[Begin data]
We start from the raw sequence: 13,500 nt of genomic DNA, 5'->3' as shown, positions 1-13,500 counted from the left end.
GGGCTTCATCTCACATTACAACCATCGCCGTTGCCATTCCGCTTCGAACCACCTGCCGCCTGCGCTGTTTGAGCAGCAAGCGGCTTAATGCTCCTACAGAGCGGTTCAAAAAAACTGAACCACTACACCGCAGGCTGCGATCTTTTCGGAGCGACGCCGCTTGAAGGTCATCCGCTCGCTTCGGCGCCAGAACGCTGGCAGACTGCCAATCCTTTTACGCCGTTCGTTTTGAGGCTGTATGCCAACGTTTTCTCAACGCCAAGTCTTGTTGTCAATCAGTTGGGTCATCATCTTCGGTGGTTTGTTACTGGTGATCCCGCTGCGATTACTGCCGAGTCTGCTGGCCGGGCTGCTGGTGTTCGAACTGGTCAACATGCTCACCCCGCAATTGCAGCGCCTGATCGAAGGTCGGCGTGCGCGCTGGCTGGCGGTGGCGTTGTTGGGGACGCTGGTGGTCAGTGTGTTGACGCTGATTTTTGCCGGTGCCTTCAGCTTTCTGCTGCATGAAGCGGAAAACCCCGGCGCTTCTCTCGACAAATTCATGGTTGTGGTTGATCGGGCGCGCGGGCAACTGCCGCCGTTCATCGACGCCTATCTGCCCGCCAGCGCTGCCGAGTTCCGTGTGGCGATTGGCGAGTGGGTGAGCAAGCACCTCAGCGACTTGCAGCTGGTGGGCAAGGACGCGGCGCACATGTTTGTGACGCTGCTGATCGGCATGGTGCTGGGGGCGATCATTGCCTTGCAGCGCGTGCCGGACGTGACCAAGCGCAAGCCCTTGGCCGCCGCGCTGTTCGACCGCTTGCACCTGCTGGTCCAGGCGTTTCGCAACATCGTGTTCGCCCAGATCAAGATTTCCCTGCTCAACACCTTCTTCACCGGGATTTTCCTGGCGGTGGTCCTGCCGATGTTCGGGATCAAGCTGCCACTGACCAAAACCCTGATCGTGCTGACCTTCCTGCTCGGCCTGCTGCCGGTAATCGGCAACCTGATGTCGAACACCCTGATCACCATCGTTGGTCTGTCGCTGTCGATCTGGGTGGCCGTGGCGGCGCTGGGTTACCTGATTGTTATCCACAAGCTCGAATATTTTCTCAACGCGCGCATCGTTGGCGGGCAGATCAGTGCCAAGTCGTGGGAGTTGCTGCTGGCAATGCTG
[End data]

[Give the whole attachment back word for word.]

We start from the raw sequence: 13,500 nt of genomic DNA, 5'->3' as shown, positions 1-13,500 counted from the left end.
GGGCTTCATCTCACATTACAACCATCGCCGTTGCCATTCCGCTTCGAACCACCTGCCGCCTGCGCTGTTTGAGCAGCAAGCGGCTTAATGCTCCTACAGAGCGGTTCAAAAAAACTGAACCACTACACCGCAGGCTGCGATCTTTTCGGAGCGACGCCGCTTGAAGGTCATCCGCTCGCTTCGGCGCCAGAACGCTGGCAGACTGCCAATCCTTTTACGCCGTTCGTTTTGAGGCTGTATGCCAACGTTTTCTCAACGCCAAGTCTTGTTGTCAATCAGTTGGGTCATCATCTTCGGTGGTTTGTTACTGGTGATCCCGCTGCGATTACTGCCGAGTCTGCTGGCCGGGCTGCTGGTGTTCGAACTGGTCAACATGCTCACCCCGCAATTGCAGCGCCTGATCGAAGGTCGGCGTGCGCGCTGGCTGGCGGTGGCGTTGTTGGGGACGCTGGTGGTCAGTGTGTTGACGCTGATTTTTGCCGGTGCCTTCAGCTTTCTGCTGCATGAAGCGGAAAACCCCGGCGCTTCTCTCGACAAATTCATGGTTGTGGTTGATCGGGCGCGCGGGCAACTGCCGCCGTTCATCGACGCCTATCTGCCCGCCAGCGCTGCCGAGTTCCGTGTGGCGATTGGCGAGTGGGTGAGCAAGCACCTCAGCGACTTGCAGCTGGTGGGCAAGGACGCGGCGCACATGTTTGTGACGCTGCTGATCGGCATGGTGCTGGGGGCGATCATTGCCTTGCAGCGCGTGCCGGACGTGACCAAGCGCAAGCCCTTGGCCGCCGCGCTGTTCGACCGCTTGCACCTGCTGGTCCAGGCGTTTCGCAACATCGTGTTCGCCCAGATCAAGATTTCCCTGCTCAACACCTTCTTCACCGGGATTTTCCTGGCGGTGGTCCTGCCGATGTTCGGGATCAAGCTGCCACTGACCAAAACCCTGATCGTGCTGACCTTCCTGCTCGGCCTGCTGCCGGTAATCGGCAACCTGATGTCGAACACCCTGATCACCATCGTTGGTCTGTCGCTGTCGATCTGGGTGGCCGTGGCGGCGCTGGGTTACCTGATTGTTATCCACAAGCTCGAATATTTTCTCAACGCGCGCATCGTTGGCGGGCAGATCAGTGCCAAGTCGTGGGAGTTGCTGCTGGCAATGCTG